Shan National Day held at Loi Tai Leng


The Restoration Council of Shan State/Shan State Army (RCSS/SSA) celebrated Shan National Day, on 7 February, as they always do, with a huge military parade at their mountain base of Loi Tai Leng.

This year was a special year, because it marked 70 years since the original signing of the Panglong Agreement on 12 February 1947 by General Aung San for the government and representatives of the Shan, Kachin and Chin ethnic groups in the southern Shan State town of Panglong.

This year also marked the 20th anniversary of the formation of the RCSS/SSA in 1997 when they split from Khun Sa’s Mong Tai Army after it surrendered to the Myanmar Government in 1996.

The festivities were also due to continue until 8 February because that day was the 60th birthday of the RCSS/SSA chairman and commander-in-chief, Lieutenant General Yawd Serk.

Loi Tai Leng is a permanent RCSS/SSA military base built on several mountain ridges just across the Thai-Myanmar border from Bang Mapha in Mae Hong Son province, northern Thailand. It has evolved into a small town with a school, a hospital a mini-mart and various other shops, though it is still clearly a military base and one of the central points is a large parade ground with a huge stage at one end.

It lies about 35km off the main road from Pai to Mae Hong Son Town. The road to the camp starts off paved, but as it climbs it deteriorates into a dusty, bumpy unmade road full of potholes, which is almost impossible to navigate without a four-wheel drive vehicle.

There are three Thai Army checkpoints along the road before you reach the final checkpoint at the border. Normally the Thai army restrict access to Loi Tai Leng, but for Shan National Day they were letting all vehicles through the checkpoints, including the final one into Myanmar.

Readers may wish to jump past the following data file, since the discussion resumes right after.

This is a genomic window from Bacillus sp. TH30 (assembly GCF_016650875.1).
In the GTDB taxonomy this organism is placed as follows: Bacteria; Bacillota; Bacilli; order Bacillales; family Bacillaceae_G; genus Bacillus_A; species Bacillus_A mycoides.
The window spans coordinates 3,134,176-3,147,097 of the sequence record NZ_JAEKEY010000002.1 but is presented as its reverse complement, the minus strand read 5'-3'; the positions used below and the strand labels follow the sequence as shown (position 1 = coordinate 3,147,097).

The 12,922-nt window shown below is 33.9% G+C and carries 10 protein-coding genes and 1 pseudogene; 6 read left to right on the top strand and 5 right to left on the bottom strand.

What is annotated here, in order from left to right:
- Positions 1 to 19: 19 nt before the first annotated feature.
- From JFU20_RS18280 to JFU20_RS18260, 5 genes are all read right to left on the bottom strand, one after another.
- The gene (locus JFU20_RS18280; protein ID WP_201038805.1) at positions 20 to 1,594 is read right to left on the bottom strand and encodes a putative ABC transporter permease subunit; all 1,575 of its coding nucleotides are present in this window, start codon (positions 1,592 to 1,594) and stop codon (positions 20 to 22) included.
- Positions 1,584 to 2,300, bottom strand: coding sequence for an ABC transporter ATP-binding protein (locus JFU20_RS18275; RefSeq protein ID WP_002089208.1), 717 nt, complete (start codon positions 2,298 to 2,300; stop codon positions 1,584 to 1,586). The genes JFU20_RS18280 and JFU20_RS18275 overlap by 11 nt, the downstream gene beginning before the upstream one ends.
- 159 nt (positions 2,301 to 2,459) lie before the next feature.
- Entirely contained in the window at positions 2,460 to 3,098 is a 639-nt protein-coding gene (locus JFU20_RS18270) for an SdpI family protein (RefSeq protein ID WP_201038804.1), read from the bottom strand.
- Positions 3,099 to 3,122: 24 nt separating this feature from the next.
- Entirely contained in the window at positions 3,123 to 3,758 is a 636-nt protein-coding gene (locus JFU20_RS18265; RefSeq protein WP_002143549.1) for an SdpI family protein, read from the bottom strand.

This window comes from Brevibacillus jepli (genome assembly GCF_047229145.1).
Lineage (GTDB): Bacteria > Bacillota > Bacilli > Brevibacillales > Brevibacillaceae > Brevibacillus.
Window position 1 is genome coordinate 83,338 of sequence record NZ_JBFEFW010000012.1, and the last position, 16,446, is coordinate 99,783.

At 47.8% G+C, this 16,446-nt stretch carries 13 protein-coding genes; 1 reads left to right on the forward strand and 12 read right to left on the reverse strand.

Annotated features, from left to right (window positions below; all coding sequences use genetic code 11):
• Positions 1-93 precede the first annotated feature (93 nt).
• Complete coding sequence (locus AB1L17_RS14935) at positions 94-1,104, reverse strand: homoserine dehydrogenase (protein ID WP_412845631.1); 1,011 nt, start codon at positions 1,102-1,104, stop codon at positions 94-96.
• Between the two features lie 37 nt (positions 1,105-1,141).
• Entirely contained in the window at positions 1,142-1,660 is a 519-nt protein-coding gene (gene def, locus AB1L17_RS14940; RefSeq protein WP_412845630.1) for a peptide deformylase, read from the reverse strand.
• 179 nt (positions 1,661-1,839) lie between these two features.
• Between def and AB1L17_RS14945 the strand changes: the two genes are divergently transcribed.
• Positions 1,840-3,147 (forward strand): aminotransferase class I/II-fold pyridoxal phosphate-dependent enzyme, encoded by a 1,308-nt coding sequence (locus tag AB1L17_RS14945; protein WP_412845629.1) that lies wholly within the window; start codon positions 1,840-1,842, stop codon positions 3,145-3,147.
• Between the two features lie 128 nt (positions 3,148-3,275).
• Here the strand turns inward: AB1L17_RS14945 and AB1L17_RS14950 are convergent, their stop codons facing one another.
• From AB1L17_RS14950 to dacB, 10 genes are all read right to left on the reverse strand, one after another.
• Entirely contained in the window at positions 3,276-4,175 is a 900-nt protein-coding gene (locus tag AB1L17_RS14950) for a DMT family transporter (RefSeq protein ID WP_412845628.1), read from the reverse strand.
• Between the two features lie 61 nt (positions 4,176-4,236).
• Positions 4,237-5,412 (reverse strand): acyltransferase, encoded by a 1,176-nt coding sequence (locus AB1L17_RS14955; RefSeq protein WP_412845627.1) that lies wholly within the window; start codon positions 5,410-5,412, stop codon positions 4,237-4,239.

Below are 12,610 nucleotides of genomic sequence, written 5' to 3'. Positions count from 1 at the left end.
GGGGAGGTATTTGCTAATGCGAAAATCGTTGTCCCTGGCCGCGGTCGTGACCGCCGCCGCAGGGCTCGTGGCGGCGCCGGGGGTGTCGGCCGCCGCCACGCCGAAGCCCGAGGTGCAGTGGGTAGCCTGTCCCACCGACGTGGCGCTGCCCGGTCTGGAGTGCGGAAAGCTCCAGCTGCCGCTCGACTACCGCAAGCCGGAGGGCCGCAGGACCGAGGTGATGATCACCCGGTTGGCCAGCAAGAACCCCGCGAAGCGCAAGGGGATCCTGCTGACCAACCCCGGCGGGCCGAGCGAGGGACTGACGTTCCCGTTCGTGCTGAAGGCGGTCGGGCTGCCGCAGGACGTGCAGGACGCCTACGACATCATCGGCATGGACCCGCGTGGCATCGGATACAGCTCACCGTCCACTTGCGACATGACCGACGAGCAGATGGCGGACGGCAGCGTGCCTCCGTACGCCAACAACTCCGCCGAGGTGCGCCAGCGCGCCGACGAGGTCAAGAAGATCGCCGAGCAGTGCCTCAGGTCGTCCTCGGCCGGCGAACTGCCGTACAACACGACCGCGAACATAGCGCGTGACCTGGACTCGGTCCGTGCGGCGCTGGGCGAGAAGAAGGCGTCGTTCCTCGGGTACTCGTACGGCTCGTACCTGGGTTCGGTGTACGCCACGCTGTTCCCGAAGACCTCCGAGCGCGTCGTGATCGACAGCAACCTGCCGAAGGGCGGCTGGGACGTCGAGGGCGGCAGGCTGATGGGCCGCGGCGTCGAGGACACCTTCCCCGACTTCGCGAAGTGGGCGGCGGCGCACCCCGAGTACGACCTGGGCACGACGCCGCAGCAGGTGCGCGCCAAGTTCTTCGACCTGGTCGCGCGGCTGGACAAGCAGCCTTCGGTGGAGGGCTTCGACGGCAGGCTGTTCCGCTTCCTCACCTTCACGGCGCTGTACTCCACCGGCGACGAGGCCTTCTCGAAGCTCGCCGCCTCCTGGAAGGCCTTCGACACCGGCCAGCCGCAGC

After passing the Thai checkpoint you reach a checkpoint on the Myanmar side of the border. Rather than being manned by Myanmar Army soldiers it is manned by RCSS/SSA troops, because this small part of Myanmar is completely under their control. Once past there you are in Loi Tai Leng, it is the closest you could be to Thailand without actually being in Thailand.

People started arriving for the Shan National Day celebrations on 6 February. Most were Shan people from Mae Hong Son, Chiang Mai, and other parts of northern Thailand.

By the evening much of the base resembled a large, busy country fair. Yellow green and red Shan flags were flying everywhere and people dressed in traditional Shan clothes and soldiers wandered around enjoying themselves. Tarpaulin stalls had been erected all along the roadsides selling Shan clothes, souvenir Tee shirts, food and alcohol. There were also various fairground stalls where you could win prizes, usually more alcohol.

On the parade ground, there was an evening meal and show for visiting dignitaries and senior RCSS/SSA officers.

These included attendees from other ethnic armed organisations including General Saw Mutu Say Poe from the Karen National Union (KNU) and representatives from the All Burma Student Democratic Front (ABSDF), the Karenni National Progressive Party (KNPP) and the Chin National Front (CNF).For the first time amongst the visiting dignitaries there were also western staff from embassies in Yangon.